In the case of announced oral proceedings, the Boards are now expected to give at least four months' notice of the summons. A communication drawing attention to decisive matters to the case is issued at least four months in advance of the oral proceedings and may be accompanied by a preliminary opinion. Previously, such a communication or preliminary opinion was entirely optional. The compulsory communication under the New Rules is welcomed as it may provide some guidance on preparing for the oral hearings and help to avoid last-minute surprises. In opposition-appeal proceedings, the summons are now issued no earlier than two months after the reply to grounds of appeal in order to provide an opportunity for further submissions at Stage 2 before the more restrictive Stage 3 starts.

Furthermore, in terms of case management, under the old Rules, the Boards had broad discretion to remit cases back to the first instance departments. Under RPBA2020, such remittals are expected to be exceptions. This change should reduce the likelihood of a "ping-pong" effect and thus decrease overall duration of the cases. However, it may in practice, counter the goal of strengthening the judicial review nature of the appeal proceedings and lead to more workload being shifted to the Boards to examine issues which were not decided upon at first instance.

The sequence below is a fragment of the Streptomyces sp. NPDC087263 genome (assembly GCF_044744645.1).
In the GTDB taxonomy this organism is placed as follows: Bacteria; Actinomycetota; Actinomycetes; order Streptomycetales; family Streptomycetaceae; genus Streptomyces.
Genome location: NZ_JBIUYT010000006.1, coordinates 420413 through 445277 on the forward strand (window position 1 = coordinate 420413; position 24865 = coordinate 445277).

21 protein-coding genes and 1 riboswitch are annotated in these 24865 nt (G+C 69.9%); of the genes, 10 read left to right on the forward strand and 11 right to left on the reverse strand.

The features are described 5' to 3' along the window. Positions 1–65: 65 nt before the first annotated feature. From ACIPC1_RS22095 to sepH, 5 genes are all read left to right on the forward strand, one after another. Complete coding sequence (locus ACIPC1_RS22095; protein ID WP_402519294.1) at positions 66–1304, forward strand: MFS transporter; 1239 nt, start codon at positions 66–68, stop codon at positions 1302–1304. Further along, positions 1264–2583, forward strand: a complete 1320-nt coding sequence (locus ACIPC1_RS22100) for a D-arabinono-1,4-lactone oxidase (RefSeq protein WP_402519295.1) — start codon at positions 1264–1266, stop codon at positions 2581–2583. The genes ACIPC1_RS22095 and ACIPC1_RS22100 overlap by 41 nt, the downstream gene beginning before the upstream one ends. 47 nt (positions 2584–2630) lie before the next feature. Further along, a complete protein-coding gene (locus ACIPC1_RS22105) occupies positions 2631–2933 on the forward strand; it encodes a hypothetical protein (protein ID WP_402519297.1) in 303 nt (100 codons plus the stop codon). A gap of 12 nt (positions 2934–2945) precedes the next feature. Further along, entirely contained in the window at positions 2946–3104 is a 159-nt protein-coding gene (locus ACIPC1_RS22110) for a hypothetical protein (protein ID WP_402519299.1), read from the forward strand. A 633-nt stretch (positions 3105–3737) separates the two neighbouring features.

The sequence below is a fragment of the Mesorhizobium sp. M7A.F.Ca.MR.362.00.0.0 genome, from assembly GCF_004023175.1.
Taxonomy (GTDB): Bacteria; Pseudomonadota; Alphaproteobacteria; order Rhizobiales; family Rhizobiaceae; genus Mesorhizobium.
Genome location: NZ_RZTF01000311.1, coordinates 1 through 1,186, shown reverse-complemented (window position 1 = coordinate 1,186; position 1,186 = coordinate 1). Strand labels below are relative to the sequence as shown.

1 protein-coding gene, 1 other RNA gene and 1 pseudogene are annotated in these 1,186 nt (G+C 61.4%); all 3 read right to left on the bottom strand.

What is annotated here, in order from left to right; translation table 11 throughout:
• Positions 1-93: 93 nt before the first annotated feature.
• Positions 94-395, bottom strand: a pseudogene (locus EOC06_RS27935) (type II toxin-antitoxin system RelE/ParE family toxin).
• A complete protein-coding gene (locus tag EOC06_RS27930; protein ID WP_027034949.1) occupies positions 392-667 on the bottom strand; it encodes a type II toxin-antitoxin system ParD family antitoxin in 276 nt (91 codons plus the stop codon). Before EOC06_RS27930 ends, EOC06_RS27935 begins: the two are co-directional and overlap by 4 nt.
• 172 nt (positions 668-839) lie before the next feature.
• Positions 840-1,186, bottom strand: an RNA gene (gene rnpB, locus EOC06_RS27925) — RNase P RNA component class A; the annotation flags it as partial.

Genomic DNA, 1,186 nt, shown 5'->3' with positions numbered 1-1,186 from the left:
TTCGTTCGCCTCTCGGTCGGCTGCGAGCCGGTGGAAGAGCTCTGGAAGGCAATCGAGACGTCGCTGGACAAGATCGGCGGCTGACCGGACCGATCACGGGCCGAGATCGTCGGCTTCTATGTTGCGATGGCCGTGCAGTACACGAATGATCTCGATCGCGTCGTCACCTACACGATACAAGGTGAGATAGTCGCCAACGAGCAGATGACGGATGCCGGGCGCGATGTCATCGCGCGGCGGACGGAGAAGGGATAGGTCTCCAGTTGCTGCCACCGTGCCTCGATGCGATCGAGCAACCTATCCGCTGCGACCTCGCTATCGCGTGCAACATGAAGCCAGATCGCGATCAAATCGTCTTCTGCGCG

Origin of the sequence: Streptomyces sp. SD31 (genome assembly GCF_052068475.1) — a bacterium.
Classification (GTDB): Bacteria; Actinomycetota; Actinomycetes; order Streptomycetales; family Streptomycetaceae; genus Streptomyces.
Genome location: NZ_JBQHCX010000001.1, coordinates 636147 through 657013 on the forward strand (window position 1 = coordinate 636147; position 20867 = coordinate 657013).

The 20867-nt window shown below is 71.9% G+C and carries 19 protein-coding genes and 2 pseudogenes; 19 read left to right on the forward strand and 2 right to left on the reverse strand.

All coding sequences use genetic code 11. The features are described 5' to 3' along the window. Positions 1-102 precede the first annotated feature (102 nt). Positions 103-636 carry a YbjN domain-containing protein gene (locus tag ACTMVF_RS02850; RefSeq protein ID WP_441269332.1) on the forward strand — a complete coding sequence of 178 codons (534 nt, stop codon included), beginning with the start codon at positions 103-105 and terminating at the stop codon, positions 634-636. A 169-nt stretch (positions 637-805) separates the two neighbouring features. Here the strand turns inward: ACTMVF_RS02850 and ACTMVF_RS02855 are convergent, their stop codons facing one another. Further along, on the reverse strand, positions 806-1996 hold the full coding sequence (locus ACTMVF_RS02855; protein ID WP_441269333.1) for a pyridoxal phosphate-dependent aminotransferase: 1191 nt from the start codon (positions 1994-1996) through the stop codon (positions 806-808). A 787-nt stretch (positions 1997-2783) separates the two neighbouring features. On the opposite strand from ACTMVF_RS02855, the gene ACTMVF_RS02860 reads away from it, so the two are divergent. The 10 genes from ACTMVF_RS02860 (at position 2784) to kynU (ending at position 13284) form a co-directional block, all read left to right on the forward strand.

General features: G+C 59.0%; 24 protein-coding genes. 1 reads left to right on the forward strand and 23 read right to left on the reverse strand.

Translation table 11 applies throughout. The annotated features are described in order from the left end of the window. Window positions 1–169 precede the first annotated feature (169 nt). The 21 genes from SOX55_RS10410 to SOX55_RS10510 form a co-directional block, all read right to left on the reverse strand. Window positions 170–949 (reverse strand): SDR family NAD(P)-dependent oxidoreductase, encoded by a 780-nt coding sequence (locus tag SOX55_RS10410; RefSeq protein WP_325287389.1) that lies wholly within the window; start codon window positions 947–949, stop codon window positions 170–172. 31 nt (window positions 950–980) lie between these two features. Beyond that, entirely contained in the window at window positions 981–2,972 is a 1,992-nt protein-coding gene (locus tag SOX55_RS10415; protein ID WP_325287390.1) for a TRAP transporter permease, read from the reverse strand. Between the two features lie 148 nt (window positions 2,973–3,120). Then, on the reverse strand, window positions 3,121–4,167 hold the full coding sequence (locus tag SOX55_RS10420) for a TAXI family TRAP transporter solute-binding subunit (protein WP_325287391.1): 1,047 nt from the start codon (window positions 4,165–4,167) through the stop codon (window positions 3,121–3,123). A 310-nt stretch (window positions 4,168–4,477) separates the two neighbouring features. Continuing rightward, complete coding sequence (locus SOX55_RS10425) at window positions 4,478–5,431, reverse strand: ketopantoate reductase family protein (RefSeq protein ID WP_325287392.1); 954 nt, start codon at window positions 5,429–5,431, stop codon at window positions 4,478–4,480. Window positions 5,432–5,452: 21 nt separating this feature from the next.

RPBA2020 apply to all pending and new appeal cases with transitional provisions concerning rules on admissibility of amendments at Stages 1 and 3. Particularly, the new rules of Stage 1 do not apply to grounds of appeal filed before January 1, 2020, or responses thereto, whereas the new rules of Stage 3 do not apply in cases where the summons to oral proceedings was notified before said date.

It remains to be seen how the Boards will apply RPBA2020 in practice, and new jurisprudence in this regard will be established in the years to come. With the tight restrictions on making amendments at the appeal stage, RPBA2020 will further increase complexity of the first instance proceedings before the examination and opposition divisions. For applicants/patentees and opponents, it is important to be diligent as early as possible (already during the first instance proceedings) by thoroughly considering all possible/suitable claim requests, filing all relevant facts and evidence, as well as making all substantiated objections and arguments.

Mario Teichmann of the Munich Office is a coauthor of this Commentary.

Five Key Takeaways

  1. RPBA2020, entered into force on January 1, 2020, applies to all pending and new appeal cases with transitional provisions concerning rules on admissibility of amendments at Stages 1 and 3 of the appeal proceedings.
  2. The appeal proceedings under RPBA2020 adopt "three stages of convergence," which impose increasingly strict restraints on introducing amendments.
  3. The Boards are now expected to issue a communication drawing attention to decisive matters to the case at least four months in advance of the oral proceedings.
  4. Remittals to first instance departments are now expected to be exceptions.
  5. Due to the tight restraints on introducing amendments at the appeal stage under RPBA2020, stakeholders are advised to make their complete case during the first instance proceedings by submitting all relevant requests, facts, objections, arguments, and evidence.